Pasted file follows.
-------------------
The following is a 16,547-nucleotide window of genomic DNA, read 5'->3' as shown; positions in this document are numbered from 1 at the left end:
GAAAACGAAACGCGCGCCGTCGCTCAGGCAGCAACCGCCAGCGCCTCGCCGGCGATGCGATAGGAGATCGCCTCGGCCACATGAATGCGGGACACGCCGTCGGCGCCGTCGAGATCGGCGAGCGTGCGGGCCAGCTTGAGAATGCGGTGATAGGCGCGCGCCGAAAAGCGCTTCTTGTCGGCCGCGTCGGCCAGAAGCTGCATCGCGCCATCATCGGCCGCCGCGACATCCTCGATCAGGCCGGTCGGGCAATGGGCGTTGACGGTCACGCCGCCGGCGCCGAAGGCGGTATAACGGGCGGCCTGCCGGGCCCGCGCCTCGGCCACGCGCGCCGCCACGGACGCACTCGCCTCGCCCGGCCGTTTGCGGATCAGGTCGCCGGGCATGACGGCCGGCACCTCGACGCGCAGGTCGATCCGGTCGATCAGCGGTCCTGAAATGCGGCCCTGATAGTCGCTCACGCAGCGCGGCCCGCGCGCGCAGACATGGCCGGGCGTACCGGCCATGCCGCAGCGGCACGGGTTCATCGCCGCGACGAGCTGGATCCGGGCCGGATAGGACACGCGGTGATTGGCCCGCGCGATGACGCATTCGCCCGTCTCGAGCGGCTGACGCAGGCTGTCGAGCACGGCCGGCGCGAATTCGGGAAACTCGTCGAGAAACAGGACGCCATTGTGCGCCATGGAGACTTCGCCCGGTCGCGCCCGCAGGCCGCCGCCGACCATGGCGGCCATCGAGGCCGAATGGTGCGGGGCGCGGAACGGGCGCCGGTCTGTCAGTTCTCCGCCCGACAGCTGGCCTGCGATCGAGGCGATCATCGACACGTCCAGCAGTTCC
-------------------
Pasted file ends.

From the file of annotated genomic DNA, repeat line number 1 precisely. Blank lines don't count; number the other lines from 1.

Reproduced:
The following is a 16,547-nucleotide window of genomic DNA, read 5'->3' as shown; positions in this document are numbered from 1 at the left end: